However, being out of the kitchen has given me the ability to figure out what it was I liked about it the most, why it’s attractive to so many people and how those of us who spend time in a professional kitchen rationalize our life. The chance to step back and see so many more sides of the profession has been enlightening to say the least and I have learned as much about myself in this last year as I have over the last ten.
If you’re hoping for a new recipe, then this post probably isn’t for you. But if you have spent time in a kitchen, or been curious about it then this may interest you a great deal.

If you do an internet search for articles about life in a professional kitchen you will get plenty of results.  You also will have the opportunity to read several different views of how many hours a day or week we work, how hard and thankless the job is, and don’t forget the aspect of having to work all holidays and special occasions when the “normal” people in the world are having a good time.  All of those things are true but I’m going to try and cover a little more ground here, perhaps dig a little deeper and give some more insight in to not only the “what”, but the “why” we enjoy this lifestyle.

So lets cover the most obvious subjects then shed some light on how “kitchen people” view them, because on our best day we are a little twisted and we wouldn’t want to be any other way.

The long hours:  Yes it’s true we work long hours and I don’t think there are any words that I can put together that will articulate that any better than anyone else.  However I do feel I can offer something as to the reason why we do so.  When you make the choice to work in professional kitchens it is normally due to a deep seated desire to please people.  That is the one common bond among us; at the base of all we do is a very simple and basic desire to make others happy.  So at the end of the day, when it’s time to go home if we feel that we have made people happy then we have a sense of accomplishment, and a desire to come back the next day.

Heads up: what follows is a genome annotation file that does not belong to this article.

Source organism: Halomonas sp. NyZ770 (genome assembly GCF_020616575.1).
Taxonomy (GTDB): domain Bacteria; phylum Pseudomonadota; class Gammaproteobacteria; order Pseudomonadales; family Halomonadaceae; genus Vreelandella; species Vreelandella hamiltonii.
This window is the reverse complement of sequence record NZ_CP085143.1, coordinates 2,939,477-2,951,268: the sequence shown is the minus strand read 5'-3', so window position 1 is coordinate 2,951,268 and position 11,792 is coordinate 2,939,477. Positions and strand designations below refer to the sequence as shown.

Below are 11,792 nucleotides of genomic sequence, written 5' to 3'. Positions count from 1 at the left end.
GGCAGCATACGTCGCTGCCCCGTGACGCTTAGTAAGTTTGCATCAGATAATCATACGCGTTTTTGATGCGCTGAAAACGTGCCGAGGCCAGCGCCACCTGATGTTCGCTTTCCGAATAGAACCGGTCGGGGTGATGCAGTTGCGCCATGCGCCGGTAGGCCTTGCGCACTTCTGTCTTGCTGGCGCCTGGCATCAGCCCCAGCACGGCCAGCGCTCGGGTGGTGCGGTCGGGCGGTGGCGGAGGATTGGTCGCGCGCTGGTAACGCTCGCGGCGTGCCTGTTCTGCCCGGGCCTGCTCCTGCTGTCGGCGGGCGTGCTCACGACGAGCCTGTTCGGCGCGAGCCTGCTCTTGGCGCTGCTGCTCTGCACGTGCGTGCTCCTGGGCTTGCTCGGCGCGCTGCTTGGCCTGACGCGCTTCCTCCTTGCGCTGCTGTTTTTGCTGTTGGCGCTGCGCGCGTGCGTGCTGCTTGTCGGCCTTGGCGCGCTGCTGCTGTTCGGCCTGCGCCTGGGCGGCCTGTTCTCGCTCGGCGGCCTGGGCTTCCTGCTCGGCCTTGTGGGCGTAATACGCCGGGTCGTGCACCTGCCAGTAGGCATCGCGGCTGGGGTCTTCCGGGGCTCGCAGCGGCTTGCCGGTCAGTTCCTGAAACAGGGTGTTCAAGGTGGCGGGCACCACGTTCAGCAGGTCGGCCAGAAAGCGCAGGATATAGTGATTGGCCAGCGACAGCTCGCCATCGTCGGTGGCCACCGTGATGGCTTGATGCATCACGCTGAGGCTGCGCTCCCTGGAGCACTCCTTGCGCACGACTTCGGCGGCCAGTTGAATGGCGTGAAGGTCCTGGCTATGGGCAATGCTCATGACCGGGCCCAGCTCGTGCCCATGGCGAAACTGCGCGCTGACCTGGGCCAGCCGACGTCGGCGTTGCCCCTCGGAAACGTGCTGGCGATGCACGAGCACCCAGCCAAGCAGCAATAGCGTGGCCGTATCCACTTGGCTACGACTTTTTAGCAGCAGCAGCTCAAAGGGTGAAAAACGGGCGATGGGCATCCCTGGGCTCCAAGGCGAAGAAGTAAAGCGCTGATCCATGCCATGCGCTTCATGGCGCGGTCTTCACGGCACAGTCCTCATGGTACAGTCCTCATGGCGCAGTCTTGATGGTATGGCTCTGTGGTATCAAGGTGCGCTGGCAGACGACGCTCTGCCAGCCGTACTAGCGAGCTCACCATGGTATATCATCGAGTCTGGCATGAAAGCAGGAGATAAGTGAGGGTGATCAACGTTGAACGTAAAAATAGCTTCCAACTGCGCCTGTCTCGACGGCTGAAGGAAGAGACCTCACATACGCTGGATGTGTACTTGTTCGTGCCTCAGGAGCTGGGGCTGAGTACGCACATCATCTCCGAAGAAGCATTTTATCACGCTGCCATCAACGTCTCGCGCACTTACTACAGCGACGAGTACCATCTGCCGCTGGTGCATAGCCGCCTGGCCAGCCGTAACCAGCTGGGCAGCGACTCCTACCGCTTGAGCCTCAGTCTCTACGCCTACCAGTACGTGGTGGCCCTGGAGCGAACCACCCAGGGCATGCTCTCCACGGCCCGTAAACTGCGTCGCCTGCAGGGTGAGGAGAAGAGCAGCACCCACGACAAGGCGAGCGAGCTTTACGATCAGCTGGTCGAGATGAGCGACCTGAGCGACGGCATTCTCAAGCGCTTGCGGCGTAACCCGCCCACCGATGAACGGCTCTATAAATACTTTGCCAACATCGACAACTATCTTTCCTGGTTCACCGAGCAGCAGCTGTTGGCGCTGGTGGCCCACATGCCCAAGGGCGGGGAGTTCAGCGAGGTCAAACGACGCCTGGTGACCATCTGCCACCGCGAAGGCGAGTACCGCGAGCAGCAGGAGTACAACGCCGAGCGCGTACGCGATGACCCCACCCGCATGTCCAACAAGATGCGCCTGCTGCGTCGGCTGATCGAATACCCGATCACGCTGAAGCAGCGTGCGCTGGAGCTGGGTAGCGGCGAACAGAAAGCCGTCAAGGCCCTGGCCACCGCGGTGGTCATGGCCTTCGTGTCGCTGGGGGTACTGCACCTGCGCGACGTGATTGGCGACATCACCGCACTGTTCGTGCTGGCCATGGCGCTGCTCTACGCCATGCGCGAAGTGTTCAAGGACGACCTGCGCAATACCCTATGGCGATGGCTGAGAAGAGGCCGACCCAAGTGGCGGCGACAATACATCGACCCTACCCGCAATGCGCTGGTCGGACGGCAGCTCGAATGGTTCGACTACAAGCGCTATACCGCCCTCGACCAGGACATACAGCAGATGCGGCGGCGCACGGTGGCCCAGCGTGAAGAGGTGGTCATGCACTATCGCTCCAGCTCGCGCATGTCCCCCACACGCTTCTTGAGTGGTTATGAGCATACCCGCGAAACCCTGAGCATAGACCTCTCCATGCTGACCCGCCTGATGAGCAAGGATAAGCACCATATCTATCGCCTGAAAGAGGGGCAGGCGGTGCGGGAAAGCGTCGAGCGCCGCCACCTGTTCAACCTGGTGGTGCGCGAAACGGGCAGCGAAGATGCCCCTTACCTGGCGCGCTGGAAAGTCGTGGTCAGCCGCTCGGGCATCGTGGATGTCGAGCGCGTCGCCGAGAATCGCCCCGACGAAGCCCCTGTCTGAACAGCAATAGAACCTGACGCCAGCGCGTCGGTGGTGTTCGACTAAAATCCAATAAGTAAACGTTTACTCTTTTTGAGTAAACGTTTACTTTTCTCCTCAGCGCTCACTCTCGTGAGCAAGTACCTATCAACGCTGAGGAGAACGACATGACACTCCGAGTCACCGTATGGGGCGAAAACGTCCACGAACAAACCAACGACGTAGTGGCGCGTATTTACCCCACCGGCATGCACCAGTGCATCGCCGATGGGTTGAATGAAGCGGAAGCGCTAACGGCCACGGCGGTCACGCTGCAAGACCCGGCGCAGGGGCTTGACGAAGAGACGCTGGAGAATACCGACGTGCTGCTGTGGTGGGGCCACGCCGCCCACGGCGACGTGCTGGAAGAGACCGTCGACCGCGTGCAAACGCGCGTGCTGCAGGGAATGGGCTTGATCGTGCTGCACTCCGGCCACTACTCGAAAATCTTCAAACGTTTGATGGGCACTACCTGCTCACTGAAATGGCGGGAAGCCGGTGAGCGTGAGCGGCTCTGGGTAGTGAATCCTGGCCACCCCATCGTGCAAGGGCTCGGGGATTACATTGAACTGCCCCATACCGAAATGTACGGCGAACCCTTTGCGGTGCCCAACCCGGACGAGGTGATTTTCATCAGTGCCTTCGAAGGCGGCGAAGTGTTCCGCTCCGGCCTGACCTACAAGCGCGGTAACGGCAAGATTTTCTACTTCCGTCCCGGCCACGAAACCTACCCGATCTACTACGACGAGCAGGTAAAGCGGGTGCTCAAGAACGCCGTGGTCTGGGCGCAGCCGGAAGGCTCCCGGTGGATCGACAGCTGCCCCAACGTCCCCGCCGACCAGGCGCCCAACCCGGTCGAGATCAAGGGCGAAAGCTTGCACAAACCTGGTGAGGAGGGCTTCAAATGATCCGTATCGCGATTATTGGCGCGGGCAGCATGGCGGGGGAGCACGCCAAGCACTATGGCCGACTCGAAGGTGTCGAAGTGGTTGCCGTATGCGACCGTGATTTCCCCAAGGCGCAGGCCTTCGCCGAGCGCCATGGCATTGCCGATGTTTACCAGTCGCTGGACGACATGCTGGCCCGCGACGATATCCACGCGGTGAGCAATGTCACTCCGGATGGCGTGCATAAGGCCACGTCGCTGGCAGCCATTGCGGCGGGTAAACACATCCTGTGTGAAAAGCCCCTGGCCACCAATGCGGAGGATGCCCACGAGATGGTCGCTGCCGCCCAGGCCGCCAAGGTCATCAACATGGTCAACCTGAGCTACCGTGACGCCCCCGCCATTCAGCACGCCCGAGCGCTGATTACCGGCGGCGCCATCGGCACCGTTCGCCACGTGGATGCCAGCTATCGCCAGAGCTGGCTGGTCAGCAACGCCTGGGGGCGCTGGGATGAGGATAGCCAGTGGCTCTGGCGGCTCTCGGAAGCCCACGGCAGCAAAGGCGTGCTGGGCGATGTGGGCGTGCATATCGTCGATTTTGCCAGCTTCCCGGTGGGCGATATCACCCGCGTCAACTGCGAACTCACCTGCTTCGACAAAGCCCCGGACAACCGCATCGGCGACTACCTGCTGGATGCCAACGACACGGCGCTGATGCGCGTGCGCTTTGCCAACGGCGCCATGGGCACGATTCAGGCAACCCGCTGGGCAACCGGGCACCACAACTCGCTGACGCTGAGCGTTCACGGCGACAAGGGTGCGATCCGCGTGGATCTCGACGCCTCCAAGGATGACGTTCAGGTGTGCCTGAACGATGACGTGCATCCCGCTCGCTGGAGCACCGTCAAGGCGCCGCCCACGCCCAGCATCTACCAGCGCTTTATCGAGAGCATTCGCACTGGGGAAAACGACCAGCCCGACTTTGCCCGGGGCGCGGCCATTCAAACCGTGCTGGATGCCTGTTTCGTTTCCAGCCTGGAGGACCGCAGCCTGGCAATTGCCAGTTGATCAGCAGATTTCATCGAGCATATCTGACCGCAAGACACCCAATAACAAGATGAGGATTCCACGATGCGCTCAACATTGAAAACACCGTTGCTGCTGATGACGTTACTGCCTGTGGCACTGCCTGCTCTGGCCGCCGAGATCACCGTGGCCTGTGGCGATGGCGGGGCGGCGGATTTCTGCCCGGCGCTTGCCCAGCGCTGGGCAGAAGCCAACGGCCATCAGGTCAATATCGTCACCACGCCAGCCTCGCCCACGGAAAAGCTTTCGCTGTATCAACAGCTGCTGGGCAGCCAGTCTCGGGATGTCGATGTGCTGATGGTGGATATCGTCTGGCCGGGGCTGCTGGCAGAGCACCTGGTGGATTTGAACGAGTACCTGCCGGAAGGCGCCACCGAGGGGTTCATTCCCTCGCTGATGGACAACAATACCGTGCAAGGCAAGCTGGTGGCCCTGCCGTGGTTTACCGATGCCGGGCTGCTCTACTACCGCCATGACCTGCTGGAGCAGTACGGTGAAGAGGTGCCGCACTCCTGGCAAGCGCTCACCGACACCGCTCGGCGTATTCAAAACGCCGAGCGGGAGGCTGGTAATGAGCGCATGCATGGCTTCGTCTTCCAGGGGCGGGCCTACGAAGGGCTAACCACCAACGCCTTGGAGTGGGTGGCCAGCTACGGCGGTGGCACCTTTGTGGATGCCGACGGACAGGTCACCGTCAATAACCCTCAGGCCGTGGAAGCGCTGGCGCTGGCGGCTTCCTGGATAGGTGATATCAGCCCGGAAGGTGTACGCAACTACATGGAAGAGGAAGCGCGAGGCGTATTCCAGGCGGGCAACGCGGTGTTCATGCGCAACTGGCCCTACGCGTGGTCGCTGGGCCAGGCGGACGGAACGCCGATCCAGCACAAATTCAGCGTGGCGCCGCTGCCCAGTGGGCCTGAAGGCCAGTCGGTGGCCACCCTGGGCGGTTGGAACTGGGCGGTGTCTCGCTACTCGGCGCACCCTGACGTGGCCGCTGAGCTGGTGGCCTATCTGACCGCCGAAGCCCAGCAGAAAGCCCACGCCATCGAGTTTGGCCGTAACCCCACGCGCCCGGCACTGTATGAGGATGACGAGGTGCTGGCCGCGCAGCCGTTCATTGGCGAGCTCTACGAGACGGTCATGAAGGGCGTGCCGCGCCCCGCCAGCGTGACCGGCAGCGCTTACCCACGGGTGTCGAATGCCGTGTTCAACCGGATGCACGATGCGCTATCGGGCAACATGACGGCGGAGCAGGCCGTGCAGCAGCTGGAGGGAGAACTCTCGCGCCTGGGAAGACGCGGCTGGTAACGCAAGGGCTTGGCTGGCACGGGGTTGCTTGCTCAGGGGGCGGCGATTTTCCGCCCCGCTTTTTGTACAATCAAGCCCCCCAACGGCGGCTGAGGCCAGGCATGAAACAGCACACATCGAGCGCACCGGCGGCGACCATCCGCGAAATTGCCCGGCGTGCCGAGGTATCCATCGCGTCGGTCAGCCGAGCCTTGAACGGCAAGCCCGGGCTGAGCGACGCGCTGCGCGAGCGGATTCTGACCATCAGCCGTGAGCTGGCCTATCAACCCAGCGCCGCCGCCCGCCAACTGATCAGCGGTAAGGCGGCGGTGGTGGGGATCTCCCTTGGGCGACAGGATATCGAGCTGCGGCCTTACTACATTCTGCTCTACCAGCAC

Another common phrase you hear that is true is that being a Chef isn’t a job, its a lifestyle. And this is intertwined in the heart of a kitchen employee, because when you’re off work its still in your mind. In fact, it never goes away, you think about the order of scallops you overcooked, or how your going to attack your prep the next day, every night the thoughts of doing something to make yourself better tomorrow goes through your head. If you’re not thinking about things like this each and every night then you may as well go back to washing dishes because the moment you stop trying to become better, or stop caring about becoming better, you have no business serving people. The main point is that even though you may not physically be at work, mentally you still are. And in most cases you’re going to show up early, or stay late on a regular basis in order to make yourself better. This alone will add weekly hours to your work load when customers are not even around.